My name’s Alexander Chituc, and I’ll be your foreign correspondent in Brussels, regularly reporting on the diHub and the data science community here in Belgium. I’m an American, I studied philosophy at Yale, and I’m one of the seventeen boot-campers for the di-Academy.
We started the second week of the Data Science bootcamp developing some more practical skills. The first day was devoted to learning about building predictive models using R with Nele Verbiest, a Senior Analyst from Python Predictions. The second day, we worked with Xander Steenbrugge, a data analyst from Datatonic, learning about Data Visualization using Tableau Software.
Day 1: Predictive modeling
Nele told us to think of predictive modeling as the use of all available information to predict future events to optimize decision making. Just making predictions isn’t enough, she said, if there’s no action to take.
The analogy used throughout the training was that developing a predictive model was like cooking. We can think of cooking for a restaurant as having five general steps: take the order, prepare the ingredients, determine the proportion of ingredients to use and how to cook them, taste and approve the dish, and finally, serve the dish and check in with the customer. We can translate this into five analogous steps for preparing a predictive model: project definition, data preparation, model building, model validation, and model usage.
We were given a lab in predictive modeling in R, providing us with hands-on experience with the methodology and techniques of predictive modeling. A sample dataset was provided, and the lab walked us step by step through the process of developing a model to detect the predictors that determine the likelihood of whether a customer will churn (for those outside the biz, a churn rate is the rate at which individuals leave a community over time, in this case that means canceling a subscription with a telecom provider). This lab took us through all five steps of the process, and along the way we cleaned data, replaced any outliers, went over the basics of model building, discussed the danger of over-fitting a model (the analogy here was recording a concert — you want to record the music, not the sound of the audience, conductor’s baton, or pages turning) and how to simplify a model to prevent this. We went over decision trees, linear regression, logistic regression, variable selection, and how to evaluate your model.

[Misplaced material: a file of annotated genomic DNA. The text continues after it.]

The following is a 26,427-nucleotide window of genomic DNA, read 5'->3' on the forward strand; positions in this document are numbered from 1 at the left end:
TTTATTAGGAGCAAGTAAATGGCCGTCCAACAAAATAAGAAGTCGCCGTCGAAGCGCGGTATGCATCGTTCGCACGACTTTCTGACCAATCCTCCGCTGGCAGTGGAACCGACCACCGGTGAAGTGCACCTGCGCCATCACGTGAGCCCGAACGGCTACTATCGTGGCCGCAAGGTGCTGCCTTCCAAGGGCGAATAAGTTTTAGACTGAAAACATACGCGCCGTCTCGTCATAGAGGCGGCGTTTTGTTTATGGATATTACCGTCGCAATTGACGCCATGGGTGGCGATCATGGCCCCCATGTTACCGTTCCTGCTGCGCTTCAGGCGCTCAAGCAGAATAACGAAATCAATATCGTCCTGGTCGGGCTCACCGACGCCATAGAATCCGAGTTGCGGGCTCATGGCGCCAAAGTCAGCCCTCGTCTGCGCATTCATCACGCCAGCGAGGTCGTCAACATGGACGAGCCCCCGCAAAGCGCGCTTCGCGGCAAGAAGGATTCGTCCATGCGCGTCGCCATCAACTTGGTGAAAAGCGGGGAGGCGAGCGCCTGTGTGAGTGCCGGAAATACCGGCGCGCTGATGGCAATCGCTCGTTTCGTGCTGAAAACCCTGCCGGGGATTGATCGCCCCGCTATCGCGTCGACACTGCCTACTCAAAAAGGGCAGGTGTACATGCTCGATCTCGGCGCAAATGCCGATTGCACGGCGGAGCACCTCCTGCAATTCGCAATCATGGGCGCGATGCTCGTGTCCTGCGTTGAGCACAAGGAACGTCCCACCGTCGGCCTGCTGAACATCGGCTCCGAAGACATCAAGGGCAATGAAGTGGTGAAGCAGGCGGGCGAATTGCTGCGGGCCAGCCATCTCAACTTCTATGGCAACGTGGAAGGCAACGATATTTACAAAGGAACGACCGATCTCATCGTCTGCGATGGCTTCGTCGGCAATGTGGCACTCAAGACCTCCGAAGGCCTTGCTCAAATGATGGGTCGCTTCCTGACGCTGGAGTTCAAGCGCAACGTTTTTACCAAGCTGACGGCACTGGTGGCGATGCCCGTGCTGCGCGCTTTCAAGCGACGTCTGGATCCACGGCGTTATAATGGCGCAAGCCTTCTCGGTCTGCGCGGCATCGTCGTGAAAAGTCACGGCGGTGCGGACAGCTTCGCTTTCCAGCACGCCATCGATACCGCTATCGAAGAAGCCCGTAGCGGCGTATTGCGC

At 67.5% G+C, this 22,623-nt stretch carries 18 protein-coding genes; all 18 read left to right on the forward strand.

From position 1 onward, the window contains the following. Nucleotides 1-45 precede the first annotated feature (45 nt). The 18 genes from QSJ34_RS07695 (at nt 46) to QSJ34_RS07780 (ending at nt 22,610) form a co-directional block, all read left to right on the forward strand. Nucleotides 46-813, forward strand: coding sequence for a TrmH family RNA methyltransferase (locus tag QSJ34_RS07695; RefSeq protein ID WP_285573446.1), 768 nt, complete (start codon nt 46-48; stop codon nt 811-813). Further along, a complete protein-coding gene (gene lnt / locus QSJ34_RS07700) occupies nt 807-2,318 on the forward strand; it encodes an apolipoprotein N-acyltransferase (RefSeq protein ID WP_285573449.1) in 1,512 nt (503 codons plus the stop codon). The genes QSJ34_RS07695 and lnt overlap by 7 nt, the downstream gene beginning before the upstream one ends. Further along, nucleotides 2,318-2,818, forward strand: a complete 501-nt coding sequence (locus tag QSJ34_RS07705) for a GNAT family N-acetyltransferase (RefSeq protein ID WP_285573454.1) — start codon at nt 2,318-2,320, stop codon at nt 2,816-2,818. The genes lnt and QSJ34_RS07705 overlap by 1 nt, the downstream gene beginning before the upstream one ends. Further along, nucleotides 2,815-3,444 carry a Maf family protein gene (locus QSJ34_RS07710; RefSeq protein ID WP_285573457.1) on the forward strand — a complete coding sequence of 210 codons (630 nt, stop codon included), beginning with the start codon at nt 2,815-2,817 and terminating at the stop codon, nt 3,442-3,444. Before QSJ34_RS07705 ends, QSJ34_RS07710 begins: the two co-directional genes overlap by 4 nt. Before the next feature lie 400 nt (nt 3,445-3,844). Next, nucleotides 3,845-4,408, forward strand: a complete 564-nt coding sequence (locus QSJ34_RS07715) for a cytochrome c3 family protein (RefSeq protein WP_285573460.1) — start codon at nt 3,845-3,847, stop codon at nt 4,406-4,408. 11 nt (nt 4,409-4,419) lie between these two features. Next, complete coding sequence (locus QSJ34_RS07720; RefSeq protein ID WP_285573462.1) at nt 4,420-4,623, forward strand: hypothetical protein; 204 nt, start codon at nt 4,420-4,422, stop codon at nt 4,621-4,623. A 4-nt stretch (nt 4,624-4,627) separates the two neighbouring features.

There’s obviously a lot more detail I could get into here, but if I had to write about all of it, I’d never get the chance to write about day two.
Day 2: Data Visualization using Tableau Software
The second day, we immediately jumped into how to use Tableau software. Considering just how much it’s possible to do with this program, I was surprised by how intuitive and and easy to use it was. Managing data is extremely simple, and to create a graph you simply set the parameters, select the graph type, assign data to the columns and rows, set any filters you might want, and choose which data you want to visually represent by color, size, or label.
Xander walked us through how to create the dashboard below, demonstrating the sales of a sample superstore geographically, showing which quarters and departments had the most sales, as well as the average shipping delay for each category and subcategory.
After lunch, we were given a dataset and an image of a desktop, and asked to recreate it ourselves in Tableau. After learning the basics with Xander, it was nice to be tossed into the pool to get some real practice swimming:
If you’re interested in seeing more of what Tableau software is capable of, here’s an example of an interactive graph from their website, where you can explore Global Nuclear Energy Use. You can explore the entire gallery here.
Thanks again to Nele Verbiest and Xander Steenbrugge for being such great teachers, and expect a post on week 3 soon.